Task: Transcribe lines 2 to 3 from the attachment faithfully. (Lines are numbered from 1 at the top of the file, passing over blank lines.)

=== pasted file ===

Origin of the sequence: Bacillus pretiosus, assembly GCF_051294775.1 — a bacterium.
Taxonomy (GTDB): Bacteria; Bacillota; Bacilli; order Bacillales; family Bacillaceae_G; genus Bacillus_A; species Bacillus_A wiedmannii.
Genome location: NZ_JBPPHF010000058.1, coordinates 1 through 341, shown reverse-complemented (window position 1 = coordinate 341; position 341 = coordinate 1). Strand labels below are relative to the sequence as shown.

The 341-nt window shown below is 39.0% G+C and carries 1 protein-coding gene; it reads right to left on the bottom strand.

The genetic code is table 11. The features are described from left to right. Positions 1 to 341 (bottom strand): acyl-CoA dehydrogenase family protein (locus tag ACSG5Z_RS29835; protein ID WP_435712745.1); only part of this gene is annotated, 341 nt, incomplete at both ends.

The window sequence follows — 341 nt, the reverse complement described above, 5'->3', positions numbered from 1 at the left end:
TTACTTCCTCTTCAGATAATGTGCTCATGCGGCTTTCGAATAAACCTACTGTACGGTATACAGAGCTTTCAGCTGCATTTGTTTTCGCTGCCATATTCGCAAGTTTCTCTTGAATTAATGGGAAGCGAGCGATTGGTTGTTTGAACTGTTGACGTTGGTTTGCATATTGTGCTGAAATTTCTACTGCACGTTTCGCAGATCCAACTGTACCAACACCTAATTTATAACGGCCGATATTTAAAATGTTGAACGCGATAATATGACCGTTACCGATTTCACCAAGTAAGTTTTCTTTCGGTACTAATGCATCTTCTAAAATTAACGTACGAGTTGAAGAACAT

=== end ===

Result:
Taxonomy (GTDB): Bacteria; Bacillota; Bacilli; order Bacillales; family Bacillaceae_G; genus Bacillus_A; species Bacillus_A wiedmannii.
Genome location: NZ_JBPPHF010000058.1, coordinates 1 through 341, shown reverse-complemented (window position 1 = coordinate 341; position 341 = coordinate 1). Strand labels below are relative to the sequence as shown.